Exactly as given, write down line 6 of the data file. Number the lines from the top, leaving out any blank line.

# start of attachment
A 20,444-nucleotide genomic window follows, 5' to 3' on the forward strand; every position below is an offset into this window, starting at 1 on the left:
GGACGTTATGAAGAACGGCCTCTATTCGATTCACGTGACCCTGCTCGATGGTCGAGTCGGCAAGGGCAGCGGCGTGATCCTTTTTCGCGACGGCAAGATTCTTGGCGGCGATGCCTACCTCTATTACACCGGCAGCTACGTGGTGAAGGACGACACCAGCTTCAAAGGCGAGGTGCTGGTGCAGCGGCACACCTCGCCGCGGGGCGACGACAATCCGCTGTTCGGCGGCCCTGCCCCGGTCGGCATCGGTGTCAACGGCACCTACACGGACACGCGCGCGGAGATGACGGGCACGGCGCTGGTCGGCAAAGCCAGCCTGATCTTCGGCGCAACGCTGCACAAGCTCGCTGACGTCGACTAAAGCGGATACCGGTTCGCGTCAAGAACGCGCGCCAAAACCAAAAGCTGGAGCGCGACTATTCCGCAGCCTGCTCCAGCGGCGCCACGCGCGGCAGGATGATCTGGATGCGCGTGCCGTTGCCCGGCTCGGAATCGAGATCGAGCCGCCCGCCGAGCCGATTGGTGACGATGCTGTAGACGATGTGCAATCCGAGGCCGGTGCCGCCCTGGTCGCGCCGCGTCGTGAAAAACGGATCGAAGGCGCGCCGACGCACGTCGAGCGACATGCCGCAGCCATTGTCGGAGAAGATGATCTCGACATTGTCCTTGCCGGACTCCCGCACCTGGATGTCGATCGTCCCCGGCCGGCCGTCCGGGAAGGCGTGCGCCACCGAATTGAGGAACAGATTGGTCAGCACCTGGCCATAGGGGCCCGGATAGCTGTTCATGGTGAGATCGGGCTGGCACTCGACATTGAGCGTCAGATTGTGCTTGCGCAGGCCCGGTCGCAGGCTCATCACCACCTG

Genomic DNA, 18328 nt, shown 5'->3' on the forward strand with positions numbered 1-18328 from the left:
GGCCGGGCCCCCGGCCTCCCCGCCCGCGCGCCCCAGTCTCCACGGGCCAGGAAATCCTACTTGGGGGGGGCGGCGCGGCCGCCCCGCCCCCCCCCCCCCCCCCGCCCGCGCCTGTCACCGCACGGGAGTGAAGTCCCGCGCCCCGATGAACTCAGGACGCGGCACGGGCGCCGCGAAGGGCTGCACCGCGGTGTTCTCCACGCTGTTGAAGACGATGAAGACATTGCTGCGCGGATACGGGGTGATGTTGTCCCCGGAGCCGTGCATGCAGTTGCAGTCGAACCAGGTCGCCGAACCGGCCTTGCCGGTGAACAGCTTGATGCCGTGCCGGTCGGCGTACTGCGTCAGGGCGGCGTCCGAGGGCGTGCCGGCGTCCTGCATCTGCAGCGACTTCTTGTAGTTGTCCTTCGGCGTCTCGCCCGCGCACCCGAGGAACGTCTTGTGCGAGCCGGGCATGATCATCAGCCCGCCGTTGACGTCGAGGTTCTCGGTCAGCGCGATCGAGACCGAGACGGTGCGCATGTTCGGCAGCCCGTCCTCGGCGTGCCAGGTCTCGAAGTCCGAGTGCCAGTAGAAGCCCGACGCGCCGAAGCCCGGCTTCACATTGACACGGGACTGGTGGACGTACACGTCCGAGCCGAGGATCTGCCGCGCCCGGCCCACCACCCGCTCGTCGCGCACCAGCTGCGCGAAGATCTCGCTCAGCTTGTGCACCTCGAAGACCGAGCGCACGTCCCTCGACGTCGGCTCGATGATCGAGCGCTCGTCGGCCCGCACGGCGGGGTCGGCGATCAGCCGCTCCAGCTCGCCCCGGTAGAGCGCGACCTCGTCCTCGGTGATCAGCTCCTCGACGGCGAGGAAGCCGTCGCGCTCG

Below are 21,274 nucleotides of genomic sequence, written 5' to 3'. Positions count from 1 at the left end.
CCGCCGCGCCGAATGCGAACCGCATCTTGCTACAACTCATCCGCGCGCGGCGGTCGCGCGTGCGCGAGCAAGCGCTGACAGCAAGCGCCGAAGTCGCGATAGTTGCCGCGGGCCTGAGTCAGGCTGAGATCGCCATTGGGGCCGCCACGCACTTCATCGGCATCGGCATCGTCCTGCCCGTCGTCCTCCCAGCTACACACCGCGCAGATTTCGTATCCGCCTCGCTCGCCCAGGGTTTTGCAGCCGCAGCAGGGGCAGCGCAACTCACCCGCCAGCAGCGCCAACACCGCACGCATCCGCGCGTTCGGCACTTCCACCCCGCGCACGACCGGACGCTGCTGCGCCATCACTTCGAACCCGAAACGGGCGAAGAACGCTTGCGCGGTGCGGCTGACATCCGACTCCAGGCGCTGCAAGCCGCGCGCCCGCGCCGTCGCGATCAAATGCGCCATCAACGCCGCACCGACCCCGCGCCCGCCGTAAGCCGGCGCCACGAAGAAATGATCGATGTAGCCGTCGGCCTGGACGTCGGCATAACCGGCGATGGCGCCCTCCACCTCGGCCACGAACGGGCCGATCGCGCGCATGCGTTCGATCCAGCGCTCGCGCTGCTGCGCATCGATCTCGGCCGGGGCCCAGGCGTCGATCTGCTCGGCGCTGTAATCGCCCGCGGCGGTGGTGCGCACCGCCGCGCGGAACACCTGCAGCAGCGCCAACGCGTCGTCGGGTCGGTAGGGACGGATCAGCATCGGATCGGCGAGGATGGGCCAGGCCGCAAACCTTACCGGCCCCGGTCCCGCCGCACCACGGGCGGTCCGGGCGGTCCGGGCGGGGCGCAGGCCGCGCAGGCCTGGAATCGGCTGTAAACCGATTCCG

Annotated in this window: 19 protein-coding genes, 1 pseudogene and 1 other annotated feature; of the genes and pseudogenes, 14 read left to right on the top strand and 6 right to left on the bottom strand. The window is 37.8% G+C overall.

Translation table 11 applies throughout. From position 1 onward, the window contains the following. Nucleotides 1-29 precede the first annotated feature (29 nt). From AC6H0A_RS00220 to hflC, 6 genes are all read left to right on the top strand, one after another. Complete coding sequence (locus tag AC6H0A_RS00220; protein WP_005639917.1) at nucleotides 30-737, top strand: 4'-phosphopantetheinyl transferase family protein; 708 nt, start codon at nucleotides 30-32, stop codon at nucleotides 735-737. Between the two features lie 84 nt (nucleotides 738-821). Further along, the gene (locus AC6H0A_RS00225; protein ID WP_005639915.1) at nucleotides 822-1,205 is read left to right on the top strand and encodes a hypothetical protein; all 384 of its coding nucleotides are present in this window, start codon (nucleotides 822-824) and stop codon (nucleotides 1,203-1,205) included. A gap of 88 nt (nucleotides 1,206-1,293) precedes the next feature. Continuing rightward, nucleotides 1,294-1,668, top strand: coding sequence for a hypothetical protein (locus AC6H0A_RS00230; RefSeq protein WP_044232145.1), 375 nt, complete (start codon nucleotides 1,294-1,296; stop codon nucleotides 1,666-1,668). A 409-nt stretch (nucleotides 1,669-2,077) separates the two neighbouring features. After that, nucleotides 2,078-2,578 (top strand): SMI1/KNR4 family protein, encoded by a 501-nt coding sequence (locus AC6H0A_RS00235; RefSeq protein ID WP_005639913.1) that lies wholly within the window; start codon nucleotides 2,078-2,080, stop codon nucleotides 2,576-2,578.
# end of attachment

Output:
CCGCCGCGCCGAATGCGAACCGCATCTTGCTACAACTCATCCGCGCGCGGCGGTCGCGCGTGCGCGAGCAAGCGCTGACAGCAAGCGCCGAAGTCGCGATAGTTGCCGCGGGCCTGAGTCAGGCTGAGATCGCCATTGGGGCCGCCACGCACTTCATCGGCATCGGCATCGTCCTGCCCGTCGTCCTCCCAGCTACACACCGCGCAGATTTCGTATCCGCCTCGCTCGCCCAGGGTTTTGCAGCCGCAGCAGGGGCAGCGCAACTCACCCGCCAGCAGCGCCAACACCGCACGCATCCGCGCGTTCGGCACTTCCACCCCGCGCACGACCGGACGCTGCTGCGCCATCACTTCGAACCCGAAACGGGCGAAGAACGCTTGCGCGGTGCGGCTGACATCCGACTCCAGGCGCTGCAAGCCGCGCGCCCGCGCCGTCGCGATCAAATGCGCCATCAACGCCGCACCGACCCCGCGCCCGCCGTAAGCCGGCGCCACGAAGAAATGATCGATGTAGCCGTCGGCCTGGACGTCGGCATAACCGGCGATGGCGCCCTCCACCTCGGCCACGAACGGGCCGATCGCGCGCATGCGTTCGATCCAGCGCTCGCGCTGCTGCGCATCGATCTCGGCCGGGGCCCAGGCGTCGATCTGCTCGGCGCTGTAATCGCCCGCGGCGGTGGTGCGCACCGCCGCGCGGAACACCTGCAGCAGCGCCAACGCGTCGTCGGGTCGGTAGGGACGGATCAGCATCGGATCGGCGAGGATGGGCCAGGCCGCAAACCTTACCGGCCCCGGTCCCGCCGCACCACGGGCGGTCCGGGCGGTCCGGGCGGGGCGCAGGCCGCGCAGGCCTGGAATCGGCTGTAAACCGATTCCG